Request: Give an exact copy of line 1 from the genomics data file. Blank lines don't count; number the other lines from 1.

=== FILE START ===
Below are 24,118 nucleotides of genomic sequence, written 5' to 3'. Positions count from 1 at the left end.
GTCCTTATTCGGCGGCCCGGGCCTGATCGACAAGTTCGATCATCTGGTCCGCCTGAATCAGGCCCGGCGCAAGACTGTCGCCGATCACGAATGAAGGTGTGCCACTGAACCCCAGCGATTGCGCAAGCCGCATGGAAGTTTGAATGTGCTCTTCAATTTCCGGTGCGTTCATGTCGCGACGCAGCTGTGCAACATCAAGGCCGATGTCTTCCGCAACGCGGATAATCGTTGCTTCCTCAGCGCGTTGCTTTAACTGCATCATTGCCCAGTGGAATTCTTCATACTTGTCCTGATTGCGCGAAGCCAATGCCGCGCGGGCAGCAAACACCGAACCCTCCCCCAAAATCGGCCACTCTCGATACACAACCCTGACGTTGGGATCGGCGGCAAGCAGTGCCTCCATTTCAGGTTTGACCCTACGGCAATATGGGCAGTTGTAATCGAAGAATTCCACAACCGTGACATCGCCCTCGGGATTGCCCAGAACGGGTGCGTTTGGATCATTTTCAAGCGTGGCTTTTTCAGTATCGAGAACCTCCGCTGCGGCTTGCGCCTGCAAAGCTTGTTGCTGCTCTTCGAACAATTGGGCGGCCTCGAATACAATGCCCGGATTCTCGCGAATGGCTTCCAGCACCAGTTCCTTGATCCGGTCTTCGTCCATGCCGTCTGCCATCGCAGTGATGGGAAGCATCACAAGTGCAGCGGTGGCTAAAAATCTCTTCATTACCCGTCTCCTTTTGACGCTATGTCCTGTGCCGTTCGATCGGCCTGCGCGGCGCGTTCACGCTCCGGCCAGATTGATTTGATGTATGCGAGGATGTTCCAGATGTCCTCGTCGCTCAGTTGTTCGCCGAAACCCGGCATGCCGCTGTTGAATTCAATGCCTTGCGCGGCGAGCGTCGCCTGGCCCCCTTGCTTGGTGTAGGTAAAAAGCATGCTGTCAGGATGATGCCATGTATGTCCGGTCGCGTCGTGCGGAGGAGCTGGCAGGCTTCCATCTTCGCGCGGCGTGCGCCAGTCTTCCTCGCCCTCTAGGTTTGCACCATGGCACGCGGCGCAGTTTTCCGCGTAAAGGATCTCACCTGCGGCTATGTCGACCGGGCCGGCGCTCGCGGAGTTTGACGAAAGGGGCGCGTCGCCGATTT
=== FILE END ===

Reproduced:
Below are 24,118 nucleotides of genomic sequence, written 5' to 3'. Positions count from 1 at the left end.